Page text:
More than 7 million signed a petition on Google saying the Senate bill and its counterpart in the House would censor the web and impose burdensome regulations on US businesses.

"The overwhelming input I’ve received from New Hampshire citizens makes it clear there are many legitimate concerns that deserve further consideration before Congress moves forward with this legislation," said Republican Senator Kelly Ayotte, one of the politicians who pulled back her support of the bill.

Others included Republicans Orrin Hatch of Utah, Marco Rubio of Florida, Chuck Grassley of Iowa, Roy Blunt of Missouri and John Boozman of Arkansas.

Nearly all cited the earful they were getting from constituents.

"I can say, with all honesty, that the feedback I received from Arkansans has been overwhelmingly in opposition to the Senate bill in its current form," Boozman said.

Several Democratic co-sponsors also now say they oppose the bill as it is written.

Democrat Senate Majority Leader Harry Reid has resisted suggestions he put off the Tuesday vote.

Reid and the bill’s main sponsor, Senate Judiciary Committee Chairman Patrick Leahy said it was too important to delay action on legislation aimed at combating the billions of dollars US content creators and companies lose to foreign copyright violators and counterfeiters every year.

Senate Republican leader Mitch McConnell of Kentucky on Thursday urged Democrats to shelve the bill for now, saying serious issues with the measure should be resolved before "prematurely" bringing it to the floor.

The Senate bill, and the parallel Stop Online Piracy Act (SOPA) in the House, would allow the Justice Department and copyright holders to seek court orders against foreign websites that steal from American content creators.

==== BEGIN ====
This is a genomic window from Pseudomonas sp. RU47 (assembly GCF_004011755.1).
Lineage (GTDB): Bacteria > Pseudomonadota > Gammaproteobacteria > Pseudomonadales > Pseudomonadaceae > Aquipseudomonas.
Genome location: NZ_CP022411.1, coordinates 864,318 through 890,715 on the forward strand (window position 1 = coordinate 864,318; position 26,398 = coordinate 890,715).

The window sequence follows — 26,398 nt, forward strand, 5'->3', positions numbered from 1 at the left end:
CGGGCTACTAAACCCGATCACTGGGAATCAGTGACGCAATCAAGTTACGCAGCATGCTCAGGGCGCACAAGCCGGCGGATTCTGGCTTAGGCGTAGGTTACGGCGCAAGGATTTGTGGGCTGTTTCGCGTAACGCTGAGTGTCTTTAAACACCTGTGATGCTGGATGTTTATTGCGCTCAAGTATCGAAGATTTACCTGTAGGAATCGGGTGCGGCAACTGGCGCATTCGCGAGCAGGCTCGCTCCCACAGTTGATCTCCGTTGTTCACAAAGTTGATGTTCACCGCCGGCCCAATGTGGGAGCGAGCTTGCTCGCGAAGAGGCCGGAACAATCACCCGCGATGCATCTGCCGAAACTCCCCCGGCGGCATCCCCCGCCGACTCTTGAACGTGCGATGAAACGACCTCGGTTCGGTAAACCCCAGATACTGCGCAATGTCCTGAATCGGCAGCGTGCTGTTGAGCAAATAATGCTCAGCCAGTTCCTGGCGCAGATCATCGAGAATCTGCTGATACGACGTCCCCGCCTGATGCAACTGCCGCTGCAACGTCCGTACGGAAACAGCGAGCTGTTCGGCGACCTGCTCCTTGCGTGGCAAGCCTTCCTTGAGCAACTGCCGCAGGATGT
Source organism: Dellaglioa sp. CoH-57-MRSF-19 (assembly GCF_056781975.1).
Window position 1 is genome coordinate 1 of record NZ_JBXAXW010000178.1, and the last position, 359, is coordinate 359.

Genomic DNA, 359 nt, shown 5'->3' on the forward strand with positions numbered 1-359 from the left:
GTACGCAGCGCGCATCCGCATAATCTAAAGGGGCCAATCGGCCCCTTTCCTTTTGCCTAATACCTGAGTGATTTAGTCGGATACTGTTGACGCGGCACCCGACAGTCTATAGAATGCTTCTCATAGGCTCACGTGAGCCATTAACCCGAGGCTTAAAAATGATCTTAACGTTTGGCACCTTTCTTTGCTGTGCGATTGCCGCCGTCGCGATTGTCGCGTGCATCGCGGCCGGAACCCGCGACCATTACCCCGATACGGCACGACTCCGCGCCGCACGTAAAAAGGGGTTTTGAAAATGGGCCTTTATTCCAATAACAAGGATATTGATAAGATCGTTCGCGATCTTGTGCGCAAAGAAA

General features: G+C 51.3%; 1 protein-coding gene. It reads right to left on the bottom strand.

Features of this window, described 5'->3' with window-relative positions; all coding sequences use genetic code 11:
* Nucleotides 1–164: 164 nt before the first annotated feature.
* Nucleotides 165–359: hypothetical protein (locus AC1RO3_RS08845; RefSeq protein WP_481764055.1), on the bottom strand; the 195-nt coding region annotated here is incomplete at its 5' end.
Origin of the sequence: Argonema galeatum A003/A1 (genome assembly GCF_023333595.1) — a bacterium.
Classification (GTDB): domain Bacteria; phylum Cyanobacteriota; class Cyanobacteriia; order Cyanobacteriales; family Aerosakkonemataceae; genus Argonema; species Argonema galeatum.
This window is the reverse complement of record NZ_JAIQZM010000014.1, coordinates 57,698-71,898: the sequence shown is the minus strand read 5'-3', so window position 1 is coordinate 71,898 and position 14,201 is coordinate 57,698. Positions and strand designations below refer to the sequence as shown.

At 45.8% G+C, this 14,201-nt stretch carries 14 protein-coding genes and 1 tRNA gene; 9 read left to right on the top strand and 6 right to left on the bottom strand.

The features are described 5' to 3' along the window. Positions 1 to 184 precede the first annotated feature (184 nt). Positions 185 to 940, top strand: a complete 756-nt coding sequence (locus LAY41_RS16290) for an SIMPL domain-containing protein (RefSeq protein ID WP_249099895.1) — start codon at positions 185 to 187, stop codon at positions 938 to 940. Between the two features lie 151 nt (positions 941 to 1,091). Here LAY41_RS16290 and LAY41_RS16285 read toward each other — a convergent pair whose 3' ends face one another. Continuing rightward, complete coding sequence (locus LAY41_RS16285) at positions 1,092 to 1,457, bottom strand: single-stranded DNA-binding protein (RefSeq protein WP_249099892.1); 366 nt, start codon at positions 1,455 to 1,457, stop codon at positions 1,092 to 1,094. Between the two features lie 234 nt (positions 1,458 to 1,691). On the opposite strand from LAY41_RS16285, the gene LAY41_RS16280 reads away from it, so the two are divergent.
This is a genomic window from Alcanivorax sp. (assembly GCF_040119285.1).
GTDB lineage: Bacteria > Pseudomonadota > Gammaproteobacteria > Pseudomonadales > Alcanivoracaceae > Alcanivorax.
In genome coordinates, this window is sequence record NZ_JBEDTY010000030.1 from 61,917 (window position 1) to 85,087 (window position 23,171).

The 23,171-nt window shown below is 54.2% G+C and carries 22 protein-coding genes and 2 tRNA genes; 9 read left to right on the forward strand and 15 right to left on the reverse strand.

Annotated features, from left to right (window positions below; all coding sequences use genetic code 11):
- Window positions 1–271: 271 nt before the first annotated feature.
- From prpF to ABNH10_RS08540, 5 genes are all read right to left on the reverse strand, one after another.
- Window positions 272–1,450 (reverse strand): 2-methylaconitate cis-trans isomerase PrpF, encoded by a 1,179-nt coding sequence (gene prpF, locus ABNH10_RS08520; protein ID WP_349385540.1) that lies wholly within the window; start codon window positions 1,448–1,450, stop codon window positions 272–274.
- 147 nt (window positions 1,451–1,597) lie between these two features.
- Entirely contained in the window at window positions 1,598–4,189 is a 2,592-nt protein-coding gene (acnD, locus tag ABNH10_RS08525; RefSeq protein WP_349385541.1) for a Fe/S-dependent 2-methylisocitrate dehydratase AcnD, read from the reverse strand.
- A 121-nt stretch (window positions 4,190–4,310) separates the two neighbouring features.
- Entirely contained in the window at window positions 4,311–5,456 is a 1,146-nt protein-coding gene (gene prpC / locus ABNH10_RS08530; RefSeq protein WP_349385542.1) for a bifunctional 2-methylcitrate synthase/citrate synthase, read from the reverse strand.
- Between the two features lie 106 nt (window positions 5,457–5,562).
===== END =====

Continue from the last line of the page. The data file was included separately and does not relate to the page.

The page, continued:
It would bar advertising networks and payment facilitators such as credit card companies from doing business with the offending websites.

The bills have the strong support of the entertainment industry which loses billions every year to foreign copyright violators and from industries such as pharmaceuticals battling fake and sometimes harmful alternatives sold on the internet.

The opposition, as demonstrated by Wednesday’s protest, is led by internet-related industries that say the bills will lead to censorship of the internet and a surge in lawsuits that will discourage budding internet entrepreneurs.

Story source: www.ninemsn.com.au

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SOPA blackout: Bills lose three co-sponsors amid protests

SOPA thumb SOPA blackout: Bills lose three co sponsors amid protests

In case you missed all the news on the proposed bill to Stop On Line Piracy, or SOPA as it has become known, is a bill that was introduced into the  US house of representatives in October last year. 

The bill, if made law, would expand the ability of U.S. law enforcement and copyright holders to fight online trafficking in copyrighted intellectual property and counterfeit goods.[2] Presented to the House Judiciary Committee, it builds on the similar PRO-IP Act of 2008 and the corresponding Senate bill, the PROTECT IP Act.

The originally proposed bill would allow the U.S. Department of Justice, as well as copyright holders, to seek court orders against websites accused of enabling or facilitating copyright infringement. Depending on who makes the request, the court order could include barring online advertising networks and payment facilitators from doing business with the allegedly infringing website, barring search engines from linking to such sites, and requiring Internet service providers to block access to such sites. The bill would make unauthorized streaming of copyrighted content a crime, with a maximum penalty of five years in prison for ten such infringements within six months. The bill also gives immunity to Internet services that voluntarily take action against websites dedicated to infringement, while making liable for damages any copyright holder who knowingly misrepresents that a website is dedicated to infringement.

In an update of this story, below is a article from the Los Angeles Times:

“Three co-sponsors of the SOPA and PIPA antipiracy bills have publicly withdrawn their support as Wikipedia and thousands of other websites blacked out their pages Wednesday to protest the legislation.